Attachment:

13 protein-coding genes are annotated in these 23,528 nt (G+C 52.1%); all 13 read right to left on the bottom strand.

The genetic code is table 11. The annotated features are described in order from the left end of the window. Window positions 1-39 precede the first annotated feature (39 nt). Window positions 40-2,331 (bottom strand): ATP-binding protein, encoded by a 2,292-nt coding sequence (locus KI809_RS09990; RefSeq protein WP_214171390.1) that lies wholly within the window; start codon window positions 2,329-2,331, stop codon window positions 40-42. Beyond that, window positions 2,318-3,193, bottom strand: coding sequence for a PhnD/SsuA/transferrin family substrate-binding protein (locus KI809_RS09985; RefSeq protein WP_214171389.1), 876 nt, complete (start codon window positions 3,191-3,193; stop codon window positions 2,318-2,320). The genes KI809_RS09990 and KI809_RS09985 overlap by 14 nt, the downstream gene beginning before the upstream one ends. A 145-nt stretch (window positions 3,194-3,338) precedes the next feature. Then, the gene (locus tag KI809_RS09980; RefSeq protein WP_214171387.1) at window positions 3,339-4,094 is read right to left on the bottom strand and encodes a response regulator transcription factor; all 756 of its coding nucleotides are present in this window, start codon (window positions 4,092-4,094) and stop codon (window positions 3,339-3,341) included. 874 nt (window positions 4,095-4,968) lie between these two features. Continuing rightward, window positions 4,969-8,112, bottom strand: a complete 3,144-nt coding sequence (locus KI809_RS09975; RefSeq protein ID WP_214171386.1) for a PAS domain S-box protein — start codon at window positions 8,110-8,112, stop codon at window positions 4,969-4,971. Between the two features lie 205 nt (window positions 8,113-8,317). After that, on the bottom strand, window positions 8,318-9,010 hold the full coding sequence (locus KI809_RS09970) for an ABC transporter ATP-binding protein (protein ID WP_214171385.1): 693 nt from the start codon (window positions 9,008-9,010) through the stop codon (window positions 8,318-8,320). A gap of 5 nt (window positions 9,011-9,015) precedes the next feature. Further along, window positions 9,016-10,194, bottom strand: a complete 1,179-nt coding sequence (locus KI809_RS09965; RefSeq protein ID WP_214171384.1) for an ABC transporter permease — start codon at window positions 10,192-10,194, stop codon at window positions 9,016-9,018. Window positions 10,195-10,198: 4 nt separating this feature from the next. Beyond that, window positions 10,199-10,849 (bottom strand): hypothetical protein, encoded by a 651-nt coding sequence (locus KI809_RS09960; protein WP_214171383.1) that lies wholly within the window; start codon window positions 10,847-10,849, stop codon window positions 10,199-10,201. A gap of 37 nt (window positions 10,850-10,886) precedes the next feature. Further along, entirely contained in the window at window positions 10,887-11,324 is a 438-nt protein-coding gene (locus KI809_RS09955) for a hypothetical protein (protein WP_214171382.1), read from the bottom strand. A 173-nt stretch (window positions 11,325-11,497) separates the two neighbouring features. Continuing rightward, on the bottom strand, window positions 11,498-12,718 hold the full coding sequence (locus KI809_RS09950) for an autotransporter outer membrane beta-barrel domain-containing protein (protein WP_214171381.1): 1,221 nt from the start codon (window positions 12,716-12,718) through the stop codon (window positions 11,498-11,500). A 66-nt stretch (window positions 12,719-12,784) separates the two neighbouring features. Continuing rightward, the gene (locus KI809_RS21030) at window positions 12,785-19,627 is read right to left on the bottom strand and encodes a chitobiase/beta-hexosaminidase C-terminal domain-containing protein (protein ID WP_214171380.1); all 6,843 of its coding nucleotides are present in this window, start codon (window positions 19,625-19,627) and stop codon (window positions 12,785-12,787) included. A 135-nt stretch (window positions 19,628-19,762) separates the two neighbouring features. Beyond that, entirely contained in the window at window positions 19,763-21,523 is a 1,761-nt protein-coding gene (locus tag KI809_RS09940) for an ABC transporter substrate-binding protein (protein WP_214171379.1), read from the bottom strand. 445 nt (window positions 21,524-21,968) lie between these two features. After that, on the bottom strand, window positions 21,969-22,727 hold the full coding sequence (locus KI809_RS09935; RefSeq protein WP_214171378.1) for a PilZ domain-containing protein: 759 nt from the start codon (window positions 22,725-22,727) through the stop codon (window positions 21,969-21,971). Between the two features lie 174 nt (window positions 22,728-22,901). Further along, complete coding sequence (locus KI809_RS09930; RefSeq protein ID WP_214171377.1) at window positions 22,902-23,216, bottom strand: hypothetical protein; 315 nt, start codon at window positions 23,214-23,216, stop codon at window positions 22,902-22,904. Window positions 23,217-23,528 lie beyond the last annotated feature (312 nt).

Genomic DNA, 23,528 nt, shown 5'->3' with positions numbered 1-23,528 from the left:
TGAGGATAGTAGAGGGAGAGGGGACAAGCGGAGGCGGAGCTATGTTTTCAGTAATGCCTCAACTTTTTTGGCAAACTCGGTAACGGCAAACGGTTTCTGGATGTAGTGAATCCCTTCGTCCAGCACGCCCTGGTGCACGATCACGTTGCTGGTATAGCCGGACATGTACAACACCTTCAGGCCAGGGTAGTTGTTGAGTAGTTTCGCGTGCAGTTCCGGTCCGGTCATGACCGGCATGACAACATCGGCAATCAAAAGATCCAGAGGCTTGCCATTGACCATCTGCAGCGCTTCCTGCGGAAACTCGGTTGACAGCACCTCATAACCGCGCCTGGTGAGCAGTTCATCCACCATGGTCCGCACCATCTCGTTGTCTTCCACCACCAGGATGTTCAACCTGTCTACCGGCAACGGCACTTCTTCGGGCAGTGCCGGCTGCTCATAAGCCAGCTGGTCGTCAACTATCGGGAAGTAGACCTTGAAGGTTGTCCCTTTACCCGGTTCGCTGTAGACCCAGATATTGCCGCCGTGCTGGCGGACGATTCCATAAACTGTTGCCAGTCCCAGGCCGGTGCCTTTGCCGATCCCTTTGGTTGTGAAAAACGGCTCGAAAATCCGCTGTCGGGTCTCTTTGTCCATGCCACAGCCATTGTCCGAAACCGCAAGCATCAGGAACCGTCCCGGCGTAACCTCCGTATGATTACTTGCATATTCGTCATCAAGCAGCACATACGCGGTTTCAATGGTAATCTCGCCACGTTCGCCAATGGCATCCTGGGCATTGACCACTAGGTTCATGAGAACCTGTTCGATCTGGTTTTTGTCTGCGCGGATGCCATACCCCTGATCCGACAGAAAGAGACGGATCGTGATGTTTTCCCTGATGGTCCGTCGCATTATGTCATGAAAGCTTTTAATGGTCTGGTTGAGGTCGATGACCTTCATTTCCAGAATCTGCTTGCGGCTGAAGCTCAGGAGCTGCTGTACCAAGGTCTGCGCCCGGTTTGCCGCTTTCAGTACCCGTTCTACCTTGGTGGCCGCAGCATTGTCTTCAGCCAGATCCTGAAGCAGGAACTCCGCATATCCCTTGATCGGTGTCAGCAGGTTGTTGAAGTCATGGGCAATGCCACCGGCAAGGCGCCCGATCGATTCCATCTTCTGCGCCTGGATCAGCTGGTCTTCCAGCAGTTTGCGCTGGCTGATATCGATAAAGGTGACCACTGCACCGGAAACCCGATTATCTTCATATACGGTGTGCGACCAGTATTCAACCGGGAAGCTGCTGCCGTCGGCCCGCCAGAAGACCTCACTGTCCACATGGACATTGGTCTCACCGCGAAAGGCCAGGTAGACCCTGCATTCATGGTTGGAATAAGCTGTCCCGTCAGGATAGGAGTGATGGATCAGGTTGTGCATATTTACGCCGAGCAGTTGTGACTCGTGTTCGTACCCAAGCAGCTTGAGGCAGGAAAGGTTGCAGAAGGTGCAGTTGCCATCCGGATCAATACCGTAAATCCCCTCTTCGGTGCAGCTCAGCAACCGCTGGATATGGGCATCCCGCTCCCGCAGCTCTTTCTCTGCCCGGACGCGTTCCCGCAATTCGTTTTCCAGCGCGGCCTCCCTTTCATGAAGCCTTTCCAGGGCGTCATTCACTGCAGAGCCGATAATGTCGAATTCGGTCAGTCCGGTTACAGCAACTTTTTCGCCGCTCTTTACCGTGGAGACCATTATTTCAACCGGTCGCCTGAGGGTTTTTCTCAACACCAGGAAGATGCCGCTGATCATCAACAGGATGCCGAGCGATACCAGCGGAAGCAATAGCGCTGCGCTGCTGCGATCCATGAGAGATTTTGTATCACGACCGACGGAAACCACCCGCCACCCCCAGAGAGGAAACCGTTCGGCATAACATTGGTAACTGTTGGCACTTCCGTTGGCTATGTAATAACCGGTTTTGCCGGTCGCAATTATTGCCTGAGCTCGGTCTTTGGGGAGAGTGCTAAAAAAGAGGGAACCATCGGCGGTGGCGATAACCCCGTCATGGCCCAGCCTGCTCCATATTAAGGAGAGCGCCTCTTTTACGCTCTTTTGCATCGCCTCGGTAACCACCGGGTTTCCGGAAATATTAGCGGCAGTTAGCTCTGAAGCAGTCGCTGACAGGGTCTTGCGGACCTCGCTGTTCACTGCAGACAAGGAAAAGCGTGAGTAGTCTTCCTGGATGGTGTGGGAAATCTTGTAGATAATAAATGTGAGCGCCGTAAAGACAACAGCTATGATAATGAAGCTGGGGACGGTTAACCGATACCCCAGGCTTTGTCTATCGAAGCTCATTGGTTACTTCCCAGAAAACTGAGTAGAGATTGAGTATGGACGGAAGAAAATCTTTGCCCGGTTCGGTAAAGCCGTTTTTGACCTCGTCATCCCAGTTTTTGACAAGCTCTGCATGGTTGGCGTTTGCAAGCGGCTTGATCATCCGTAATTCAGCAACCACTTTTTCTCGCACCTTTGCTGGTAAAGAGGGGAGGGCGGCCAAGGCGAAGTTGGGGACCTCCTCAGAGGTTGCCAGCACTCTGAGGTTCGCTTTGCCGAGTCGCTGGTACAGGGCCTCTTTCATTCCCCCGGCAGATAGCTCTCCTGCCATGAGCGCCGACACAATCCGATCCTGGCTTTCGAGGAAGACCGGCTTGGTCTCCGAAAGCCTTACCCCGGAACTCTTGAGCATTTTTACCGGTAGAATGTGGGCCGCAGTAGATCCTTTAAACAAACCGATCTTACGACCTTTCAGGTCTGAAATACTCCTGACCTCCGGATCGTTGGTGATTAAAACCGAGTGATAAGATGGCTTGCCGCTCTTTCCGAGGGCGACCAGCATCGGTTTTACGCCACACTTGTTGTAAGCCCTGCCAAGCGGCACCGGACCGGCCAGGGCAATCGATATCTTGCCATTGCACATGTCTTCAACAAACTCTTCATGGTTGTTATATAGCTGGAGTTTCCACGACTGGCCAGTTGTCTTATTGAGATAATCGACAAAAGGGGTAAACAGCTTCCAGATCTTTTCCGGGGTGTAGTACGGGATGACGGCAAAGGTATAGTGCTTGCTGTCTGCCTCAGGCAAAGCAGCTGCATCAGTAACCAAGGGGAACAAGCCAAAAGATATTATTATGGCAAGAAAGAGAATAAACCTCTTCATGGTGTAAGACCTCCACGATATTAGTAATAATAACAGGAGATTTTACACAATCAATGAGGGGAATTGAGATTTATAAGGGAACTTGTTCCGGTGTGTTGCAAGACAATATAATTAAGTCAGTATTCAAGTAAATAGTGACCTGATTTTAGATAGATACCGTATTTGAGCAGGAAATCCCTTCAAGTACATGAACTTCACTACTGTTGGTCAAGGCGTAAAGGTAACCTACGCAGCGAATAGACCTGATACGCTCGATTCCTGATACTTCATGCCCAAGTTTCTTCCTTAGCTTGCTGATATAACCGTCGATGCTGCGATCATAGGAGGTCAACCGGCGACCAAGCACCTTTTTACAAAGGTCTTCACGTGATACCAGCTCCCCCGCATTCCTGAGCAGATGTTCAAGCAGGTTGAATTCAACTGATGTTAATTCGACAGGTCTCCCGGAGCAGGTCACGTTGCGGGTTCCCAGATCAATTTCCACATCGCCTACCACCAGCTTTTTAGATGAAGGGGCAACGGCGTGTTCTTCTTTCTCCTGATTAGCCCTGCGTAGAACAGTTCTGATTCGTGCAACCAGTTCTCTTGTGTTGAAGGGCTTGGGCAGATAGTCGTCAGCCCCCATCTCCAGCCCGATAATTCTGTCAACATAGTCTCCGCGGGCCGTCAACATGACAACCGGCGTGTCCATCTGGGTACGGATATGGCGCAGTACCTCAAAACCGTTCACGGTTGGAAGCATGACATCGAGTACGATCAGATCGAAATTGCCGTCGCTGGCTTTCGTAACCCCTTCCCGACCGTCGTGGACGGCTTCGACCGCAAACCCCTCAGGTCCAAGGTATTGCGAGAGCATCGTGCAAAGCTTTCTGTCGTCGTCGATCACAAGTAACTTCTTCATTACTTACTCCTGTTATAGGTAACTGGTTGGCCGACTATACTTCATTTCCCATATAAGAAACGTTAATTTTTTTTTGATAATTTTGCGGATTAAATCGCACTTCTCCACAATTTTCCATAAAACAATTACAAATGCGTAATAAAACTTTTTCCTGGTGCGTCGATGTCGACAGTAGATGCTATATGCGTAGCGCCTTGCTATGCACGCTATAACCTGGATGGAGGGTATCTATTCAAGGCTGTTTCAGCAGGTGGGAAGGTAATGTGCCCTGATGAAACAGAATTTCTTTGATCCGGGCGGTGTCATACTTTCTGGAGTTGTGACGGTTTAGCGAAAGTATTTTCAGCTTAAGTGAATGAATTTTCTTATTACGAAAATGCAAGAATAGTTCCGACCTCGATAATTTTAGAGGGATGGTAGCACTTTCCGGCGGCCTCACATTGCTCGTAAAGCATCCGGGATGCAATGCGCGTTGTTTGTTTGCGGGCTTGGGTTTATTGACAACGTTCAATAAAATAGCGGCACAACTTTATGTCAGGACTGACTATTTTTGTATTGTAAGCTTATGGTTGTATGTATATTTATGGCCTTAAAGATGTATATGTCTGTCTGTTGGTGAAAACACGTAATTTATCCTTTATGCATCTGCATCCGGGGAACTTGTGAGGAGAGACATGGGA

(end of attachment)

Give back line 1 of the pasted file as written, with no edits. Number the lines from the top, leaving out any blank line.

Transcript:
13 protein-coding genes are annotated in these 23,528 nt (G+C 52.1%); all 13 read right to left on the bottom strand.